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Where did emoji come from?

Many people use emoji almost every day, but nobody really thinks about where they came from. Their actual origin is strange, arbitrary, and very Japanese.

Published onNovember 2, 2016

Android N emoji 1

Emoji have become a fully integrated part of our digital communication, but where the hell did all these little hieroglyphics come from? Less than a decade ago nobody had even heard of them, and now plushie pillows of your favorite emoji litter every novelty shop and toy store. You can even find them in Bed, Bath and Beyond.

It turns out that the reason we have emoji is due to a relatively makeshift decision on the part of the Unicode Consortium that involves Japan, but before we get into that, first you have to know what the Unicode Consortium even is.


The Unicode Consortium is a non-profit organization that’s responsible for essentially making sure that computers all over the world can talk to each other without loss of information. Their standardizations are what make it possible for someone in Russia to send a text message to someone in England and – despite the alphabet differences – the message will arrive intact.

Part of the Unicode Consortium’s job is to make sure that characters representing all languages are available for technology to make use of in an organized and efficient way. They’re pretty damn thorough about their job, as Unicode Standard v. 9 even includes “Linear A,” which is a writing system that was used in ancient Greece and which nobody has even deciphered.

So when the Unicode Consortium really started getting into the swing of things, they began establishing character sets from languages all over the world. However, when they got to Japan, they discovered that – as seems to happen frequently – Japan had done something strange while nobody in the Western world was really paying attention.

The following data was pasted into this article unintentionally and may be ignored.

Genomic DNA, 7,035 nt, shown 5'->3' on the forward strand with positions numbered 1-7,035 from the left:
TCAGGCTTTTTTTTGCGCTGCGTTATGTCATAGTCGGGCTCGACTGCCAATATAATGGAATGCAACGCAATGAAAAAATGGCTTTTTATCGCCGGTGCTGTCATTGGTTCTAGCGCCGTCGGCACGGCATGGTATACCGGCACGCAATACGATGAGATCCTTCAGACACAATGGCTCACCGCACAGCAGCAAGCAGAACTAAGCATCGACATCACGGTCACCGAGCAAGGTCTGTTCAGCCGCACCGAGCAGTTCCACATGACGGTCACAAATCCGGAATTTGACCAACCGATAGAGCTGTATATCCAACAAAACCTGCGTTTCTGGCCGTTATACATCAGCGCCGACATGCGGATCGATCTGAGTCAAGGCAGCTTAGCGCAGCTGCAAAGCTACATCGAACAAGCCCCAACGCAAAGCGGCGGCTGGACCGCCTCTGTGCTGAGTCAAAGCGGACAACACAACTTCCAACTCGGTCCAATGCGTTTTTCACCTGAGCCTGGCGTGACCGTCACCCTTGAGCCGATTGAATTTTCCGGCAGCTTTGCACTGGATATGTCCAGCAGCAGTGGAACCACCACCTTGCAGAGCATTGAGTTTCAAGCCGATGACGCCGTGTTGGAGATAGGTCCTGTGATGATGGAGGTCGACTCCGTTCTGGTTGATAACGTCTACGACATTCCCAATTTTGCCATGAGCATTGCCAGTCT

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Back in 1999, a Japanese engineer working with NTT DoCoMo’s mobile internet platform i-mode had an interesting idea. Shigetaka Kurita was responsible for designing parts of i-mode’s messaging features. As a fan of manga, Kurita acknowledged the value in shorthand expressions for emotions and thought they would be a worthwhile addition to the service’s character database.

Taking inspiration from weather forecast symbols, existing ASCII emoticons which had been becoming increasingly popular, and the facial expressions of his friends and coworkers, Kurita designed the first set of 172 emoji. These were just 12×12 pixel affairs, but they soon grew popular in digital communication throughout Japan.

This photo provided by The Museum of Modern Art in New York shows the original set of 176 emojis, which the museum has acquired. The emojis were a gift to the museum from the phone company, Nippon Telegraph and Telephone. (Shigetaka Kurita/NTT DoCoMo/Courtesy of The Museum of Modern Art)
This photo provided by The Museum of Modern Art in New York. (Shigetaka Kurita/NTT DoCoMo/Courtesy of The Museum of Modern Art)

Meanwhile, the rest of the world was still using crude emoticons ;)

Fun fact: “emoticon” is an English portmanteau of “emotion” and “icon.” Although “emoji” seems to share some surface linguistic similarities, the two terms are actually completely unrelated. Emoji is a Japanese term that combines “e” (絵) meaning “picture” with “moji” (文字) meaning “character.”

So when the Unicode Consortium went to add Japanese characters to their Standard, they discovered that, in addition to the sprawling number of kanji that make up the written language, Japan hand also shoved a bunch of extra crap into their lexicon as well. Literally, in fact, as the “pile of poo” emoji has rapidly become one of the most popular in use.

Guess which country uses the most emoji every day? ?

The Unicode Consortium was faced with a fascinating challenge at this point. They could either include just the usual Japanese characters in their Standard, meaning that non-Japanese recipients of Japanese electronic messages wouldn’t be privy to these curious little images, or they could include the whole kit and kaboodle.